ReplyReply
mygif

http://www.myspace.com/mcabdominal Oh, hey. It’s topical.

ReplyReply
mygif

“In general, do Canadians like their health care, or not? Do they dislike it more than Americans dislike their HMOs?”

When I complain about health care in this country, it’s because I think it’s not being run efficiently enough and that it’s understaffed (partly because the government can’t offer competitive wages). I think when we complain about our system, we’re not blaming them as flaws inherent to the system.

Similarly, when I complain about paying taxes, it’s because I think the government spends my money ineffectively, not because I want to pay less.

Count me as one of those people bemused by the American anti-tax attitude. I’m still amazed how much of a dirty word “taxes” is to many people there.

ReplyReply
mygif

I think Korean people are perfectly polite –

Try living in Korea for a while.

ReplyReply
mygif

I’m a New Democrat (or perhaps just “Democrat” soon, based on current rumblings) for similar reasons. They are, in my fairly humble opinion, Canada’s only true federalist party… the Tories will always be too based in the West and the Liberals too… Liberal to ever really be able to stake that claim. I also tend to agree with the NDP’s values, even if they’re a little out there sometimes.

The funny thing is, I don’t want the NDP to form the government any time in the near future. In fact, my ideal government would be for the Liberals to have a minority of about 130 seats, supported by 40-odd NDP MPs. Liberal moderation with the values and ideals of the NDP… would work for me.

ReplyReply
mygif
GW Crawford said on July 10th, 2009 at 4:58 pm

As a central Canada Tory I can say that most of the problems lie with southern Ontarians (ESPECIALLY Torontonians) who are used to being given money by the Liberals to stop whining, even if only for a short period.
Our system was designed as compassion to help you through tough times but has become a series of entitlements and hand outs.
To any Americans: Canada has done squat for true medical research because there is no incentive – Canadians frequently zip over Stateside for health care because it is ILLEGAL to get private health care no matter that you are going to die without treatment (waiting lists are horrific). Even Sweden, the poster child for soft socialism, allows private healt care
But hey, MGK here lives in Toronto, one of the few areas with almost enough hospitals. I am from Northern Ontario and, because hospitals cannot compete for doctors, none will go there.
The problem with free health care is you end up not respecting it. I once had an allergic reaction to medication that had me vomiting for 6 hours. Reluctantly, since my hands were turning blue and I was bringing up blood, I went in. I was stuck behind a family that brought in their child and the father said “the baby, sniffling, all the time sniffling”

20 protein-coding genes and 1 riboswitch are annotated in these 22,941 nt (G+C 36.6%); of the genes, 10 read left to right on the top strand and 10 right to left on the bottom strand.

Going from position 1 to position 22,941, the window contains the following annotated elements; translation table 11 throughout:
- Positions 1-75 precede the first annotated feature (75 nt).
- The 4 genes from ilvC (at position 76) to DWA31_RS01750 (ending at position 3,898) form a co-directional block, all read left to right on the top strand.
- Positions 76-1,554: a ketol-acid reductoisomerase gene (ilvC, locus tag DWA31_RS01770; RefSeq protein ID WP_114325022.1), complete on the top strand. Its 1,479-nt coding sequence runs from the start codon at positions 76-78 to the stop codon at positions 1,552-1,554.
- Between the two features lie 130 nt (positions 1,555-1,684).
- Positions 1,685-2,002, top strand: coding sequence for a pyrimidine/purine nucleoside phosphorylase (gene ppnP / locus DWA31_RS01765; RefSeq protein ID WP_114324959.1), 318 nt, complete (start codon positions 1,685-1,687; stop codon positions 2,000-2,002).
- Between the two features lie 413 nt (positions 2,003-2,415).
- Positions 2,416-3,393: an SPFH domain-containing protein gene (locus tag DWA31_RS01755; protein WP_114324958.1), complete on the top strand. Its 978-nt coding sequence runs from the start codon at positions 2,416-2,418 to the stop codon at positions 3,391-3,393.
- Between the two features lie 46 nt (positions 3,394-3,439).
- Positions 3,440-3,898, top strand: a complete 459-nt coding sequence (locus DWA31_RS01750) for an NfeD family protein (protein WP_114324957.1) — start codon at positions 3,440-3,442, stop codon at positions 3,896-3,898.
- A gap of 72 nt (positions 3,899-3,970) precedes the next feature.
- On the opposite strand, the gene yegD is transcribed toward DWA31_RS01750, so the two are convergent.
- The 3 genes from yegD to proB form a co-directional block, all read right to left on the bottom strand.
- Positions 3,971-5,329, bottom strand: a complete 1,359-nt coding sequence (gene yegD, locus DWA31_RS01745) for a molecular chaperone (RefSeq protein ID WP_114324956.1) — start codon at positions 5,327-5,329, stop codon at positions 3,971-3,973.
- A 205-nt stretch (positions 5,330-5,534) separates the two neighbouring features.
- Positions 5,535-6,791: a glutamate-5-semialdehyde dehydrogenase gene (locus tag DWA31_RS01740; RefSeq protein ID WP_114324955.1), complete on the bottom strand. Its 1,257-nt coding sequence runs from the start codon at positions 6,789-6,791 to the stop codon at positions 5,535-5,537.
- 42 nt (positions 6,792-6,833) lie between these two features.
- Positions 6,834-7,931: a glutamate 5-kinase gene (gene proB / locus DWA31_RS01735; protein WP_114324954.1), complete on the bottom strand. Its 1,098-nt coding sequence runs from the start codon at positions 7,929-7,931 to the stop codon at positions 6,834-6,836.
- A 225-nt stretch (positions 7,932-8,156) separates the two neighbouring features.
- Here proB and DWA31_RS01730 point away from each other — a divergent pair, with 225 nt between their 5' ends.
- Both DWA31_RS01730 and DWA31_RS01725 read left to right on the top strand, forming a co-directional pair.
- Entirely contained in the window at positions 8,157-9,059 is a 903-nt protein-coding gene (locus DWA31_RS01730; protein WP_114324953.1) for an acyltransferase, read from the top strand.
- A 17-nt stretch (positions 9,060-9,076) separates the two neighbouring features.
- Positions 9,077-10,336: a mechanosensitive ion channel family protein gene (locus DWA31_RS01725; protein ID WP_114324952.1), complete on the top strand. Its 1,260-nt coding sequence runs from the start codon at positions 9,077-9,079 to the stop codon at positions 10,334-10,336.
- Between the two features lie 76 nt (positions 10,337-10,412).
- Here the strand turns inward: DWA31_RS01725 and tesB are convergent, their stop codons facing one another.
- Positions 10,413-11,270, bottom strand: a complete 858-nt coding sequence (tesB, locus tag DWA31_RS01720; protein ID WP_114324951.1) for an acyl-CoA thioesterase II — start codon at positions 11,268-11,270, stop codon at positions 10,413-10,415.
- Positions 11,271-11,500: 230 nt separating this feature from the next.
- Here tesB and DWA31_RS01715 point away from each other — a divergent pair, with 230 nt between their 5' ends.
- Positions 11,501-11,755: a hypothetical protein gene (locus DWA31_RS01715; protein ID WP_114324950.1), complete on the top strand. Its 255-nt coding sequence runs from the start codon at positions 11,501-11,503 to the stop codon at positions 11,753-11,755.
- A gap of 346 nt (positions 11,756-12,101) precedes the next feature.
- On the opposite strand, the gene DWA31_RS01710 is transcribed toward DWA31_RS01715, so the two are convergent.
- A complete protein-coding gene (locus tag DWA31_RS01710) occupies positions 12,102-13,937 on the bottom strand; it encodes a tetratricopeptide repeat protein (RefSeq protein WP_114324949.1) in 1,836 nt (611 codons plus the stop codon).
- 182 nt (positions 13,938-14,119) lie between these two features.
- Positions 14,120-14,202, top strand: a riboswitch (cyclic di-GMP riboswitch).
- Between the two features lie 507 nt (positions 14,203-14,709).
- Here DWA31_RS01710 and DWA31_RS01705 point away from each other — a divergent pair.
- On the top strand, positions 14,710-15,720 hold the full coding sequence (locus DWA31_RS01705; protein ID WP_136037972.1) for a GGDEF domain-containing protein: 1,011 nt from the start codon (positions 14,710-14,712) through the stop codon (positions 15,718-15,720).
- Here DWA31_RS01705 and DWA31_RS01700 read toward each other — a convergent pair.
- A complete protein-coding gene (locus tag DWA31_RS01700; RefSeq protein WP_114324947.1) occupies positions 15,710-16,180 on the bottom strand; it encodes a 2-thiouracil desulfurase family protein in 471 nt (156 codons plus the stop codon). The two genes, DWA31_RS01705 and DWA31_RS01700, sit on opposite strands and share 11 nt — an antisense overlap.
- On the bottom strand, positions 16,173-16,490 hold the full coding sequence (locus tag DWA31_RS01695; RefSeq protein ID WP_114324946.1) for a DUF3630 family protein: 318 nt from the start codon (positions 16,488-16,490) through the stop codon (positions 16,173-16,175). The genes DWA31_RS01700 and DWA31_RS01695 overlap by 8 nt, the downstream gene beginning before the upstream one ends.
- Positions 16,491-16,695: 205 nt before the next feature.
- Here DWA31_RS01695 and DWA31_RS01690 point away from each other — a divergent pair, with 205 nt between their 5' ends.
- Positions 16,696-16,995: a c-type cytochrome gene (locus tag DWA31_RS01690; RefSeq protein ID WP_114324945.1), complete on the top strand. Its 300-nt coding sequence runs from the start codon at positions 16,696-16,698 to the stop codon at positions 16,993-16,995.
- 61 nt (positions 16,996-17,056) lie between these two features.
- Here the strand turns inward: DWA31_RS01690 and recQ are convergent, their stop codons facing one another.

This was the emergency room
They brought their kid in because it had the sniffles. I’m sorry, buddy. Maybe you feel shame because your child caught a weak Western disease instead of cholera but for god’s sake… just visit a family doctor!
Oh wait, since there is a shortage of doctors (most prefer the competitive wages of the good ol’ USA) no one can find one. The clinic where I usually go for health issues has around 20 doctors. And not one of them is tasking new patients

ReplyReply
mygif

As a central Canada Tory I can say that most of the problems lie with southern Ontarians (ESPECIALLY Torontonians) who are used to being given money by the Liberals to stop whining, even if only for a short period.

You realize that southern Ontario has for just about all of Canada’s history gotten back less in government spending than has been taken from it in taxes, right?

To any Americans: Canada has done squat for true medical research

Other than insulin, most of the major advances in child and newborn medicine, major advances in HIV therapy and Parkinson’s research, and a whole host of other things. But they don’t count.

it is ILLEGAL to get private health care

No, it’s illegal for a doctor to provide private health care while operating as a public practitioner. Private clinics are perfectly legal in Canada so long as they work distinctly.

I actually agree that there should be some opportunity for publicly funded doctors to perform some private care work on the side, but again, they currently have the option to work entirely privately if they so choose.

But hey, MGK here lives in Toronto, one of the few areas with almost enough hospitals. I am from Northern Ontario and, because hospitals cannot compete for doctors, none will go there.

This has absolutely nothing to do with the single-payer system. Rural areas in the United States have it even worse than rural areas in Canada; at least in Canada, the government will pay to transport you for medical care if you don’t have access to a doctor. Rural Americans have all the same access problems that rural Canadians do and no safety line.

Oh wait, since there is a shortage of doctors (most prefer the competitive wages of the good ol’ USA) no one can find one.

The “doctor drain” is an invention of overinflated statistics; yes, Canadian doctors do go to the United States to practice, but only in slightly greater numbers than American doctors coming here. The shortage of doctors has a lot more to do with an artificially created scarcity of doctors twenty years ago than it does anything else.

ReplyReply

Leave a Reply

Your email address will not be published. Required fields are marked *

Please Note: Comment moderation may be active so there is no need to resubmit your comments